Blockchain Bites: Bitcoin Volatility Hasn't Shaken Out Institutions

Bitcoin set a new high above $50,000 after erratic trading earlier this week, though options markets are not anticipating a drawdown anytime soon.

Feb 16, 2021 at 5:24 p.m. UTC
Updated Sep 14, 2021 at 12:12 p.m. UTC

Sound bites

Purpose Investments CEO Som Seif, speaking on CoinDesk TV, said there have been measurable improvements made to the infrastructure supporting the crypto economy. In fact, he thinks it would have been a mistake three years ago if regulators had approved a bitcoin exchange-traded fund when his firm first floated an application. 

“So much work has been done in the backend of this, the plumbing, to effectively allow something like this. I think the regulators are comfortable," Seif said. Purpose is the first North American firm to release a regulated crypto ETF. 

Three stories

1. Volatility hasn’t shaken institutional interest in bitcoin. Bitcoin whipsawed early this week, dropping $3,000 in early Monday trading and setting a new high above $50,000 on Tuesday.

  • In the options markets, bearish bets are consolidating around the $40,000 mark – meaning traders are not predicting an extended/sustained price drop below that figure.
  • That said, “long tech” has retaken its spot as the “most-crowded trade” in the financial markets, according to a Bank of America survey, though bitcoin is close behind.

2. Two of bitcoin’s most prominent backers, NYDIG and MicroStrategy, are doubling down on their crypto plays.

  • NYDIG, Stone Ridge Asset Management’s bitcoin spin-off firm, has filed with the U.S. Securities and Exchange Commission for a bitcoin exchange-traded fund (ETF) that would trade on the stock market, like AAPL or TSLA. (The SEC has been hesitant to approve these investible products.)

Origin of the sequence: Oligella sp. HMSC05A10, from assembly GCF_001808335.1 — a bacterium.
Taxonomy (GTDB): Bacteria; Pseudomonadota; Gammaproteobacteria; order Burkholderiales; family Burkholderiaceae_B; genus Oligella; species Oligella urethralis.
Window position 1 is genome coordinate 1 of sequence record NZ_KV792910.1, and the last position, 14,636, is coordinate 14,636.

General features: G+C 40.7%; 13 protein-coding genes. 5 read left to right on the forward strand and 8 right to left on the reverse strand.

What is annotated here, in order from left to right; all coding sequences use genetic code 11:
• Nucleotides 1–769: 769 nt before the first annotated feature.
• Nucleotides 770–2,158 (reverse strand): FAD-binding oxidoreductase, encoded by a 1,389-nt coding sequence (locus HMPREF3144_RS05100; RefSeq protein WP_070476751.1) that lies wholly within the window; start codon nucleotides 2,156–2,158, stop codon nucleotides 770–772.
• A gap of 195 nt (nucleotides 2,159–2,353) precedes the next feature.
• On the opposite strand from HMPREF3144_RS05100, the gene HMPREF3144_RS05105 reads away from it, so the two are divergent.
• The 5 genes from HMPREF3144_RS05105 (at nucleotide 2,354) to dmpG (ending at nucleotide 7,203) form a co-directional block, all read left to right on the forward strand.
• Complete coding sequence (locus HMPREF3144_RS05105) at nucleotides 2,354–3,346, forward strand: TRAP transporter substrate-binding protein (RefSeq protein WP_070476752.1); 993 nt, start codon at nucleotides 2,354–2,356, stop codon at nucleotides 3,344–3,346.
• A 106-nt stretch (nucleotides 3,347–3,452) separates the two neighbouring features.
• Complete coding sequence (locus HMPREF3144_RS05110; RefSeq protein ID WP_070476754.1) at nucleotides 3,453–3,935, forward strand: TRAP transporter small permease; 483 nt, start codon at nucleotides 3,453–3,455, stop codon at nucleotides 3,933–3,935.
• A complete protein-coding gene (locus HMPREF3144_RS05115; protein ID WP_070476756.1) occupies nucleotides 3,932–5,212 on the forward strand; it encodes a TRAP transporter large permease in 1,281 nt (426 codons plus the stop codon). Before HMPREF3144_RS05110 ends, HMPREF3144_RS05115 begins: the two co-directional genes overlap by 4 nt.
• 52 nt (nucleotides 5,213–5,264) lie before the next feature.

• MicroStrategy is planning to buy as much as $690 million more bitcoin, announcing an additional wave of convertible notes. MicroStrategy’s BTC horde is worth more than $3.5 billion.

3. Ripple is unlikely to settle with the SEC according to the latest filing in the case. Previous settlement discussions that took place under the Trump administration have been disrupted, as the division directors involved have since left the SEC.

  • In December, the SEC sued Ripple over alleged violations of federal securities laws. It said the company, CEO Brad Garlinghouse and Chairman Chris Larsen sold over $1 billion in XRP to retail investors without registering the cryptocurrency as a security or seeking an exemption.

At stake

Regulatory wheel
The slow wheel of regulatory progress could be driving cryptocurrency investors underground. And it’s a global phenomenon.

In one such example, Hong Kong’s security regulator has proposed rules to limit cryptocurrency trading to professional investors and only on approved exchanges. This could drive the retail crowd towards unregulated peer-to-peer platforms, according to industry advocacy group Global Digital Finance (GDF). OKCoin, BitMEX and Coinbase are all GDF members.

“Restricting cryptocurrency trading to professional investors only is different to what we have seen in other jurisdictions such as Singapore, the U.K. and the U.S., where retail investors can buy and sell virtual assets,” said Malcolm Wright, chairman of GDF’s advisory council

A similar argument was put forward by Som Seif, founder and CEO of Purpose Investments, the firm responsible for the first approved bitcoin ETF product in North America.

Speaking on CoinDesk TV, Seif noted that investors are hungry for ways to gain crypto exposure. Reluctance by the SEC to approve a bitcoin ETF could drive interest in alternatives such as investing in MicroStrategy, a company so loaded with bitcoin it almost functions like an exposure to the asset.

“If you don’t regulate something [investors] will find a way to access it in any other way … which opens up much greater investor risk,” Seif said.

That said, the past several years has been a boon for the crypto asset substructure. Seif noted the number and quality of custodians, intermediaries and data providers that have come online, all of which serves to foster confidence among regulators.

The plumbing is in place, the investors are there. Someone just needs to turn the spigot.

Quick bites

  • Pseudo-privacy coin Verge suffered a massive 560,000-block reorganization Monday. (CoinDesk)
  • Diem, formerly Libra, could have a working product this quarter. (CoinDesk)
  • Nexus Mutual raised $2.7 million in a token sale. (CoinDesk)
  • Cloudflare has an Unstoppable Domains integration. (CoinDesk)
  • A look at how (and why) Yearn printed $300 million worth new tokens. (Cointelegraph)

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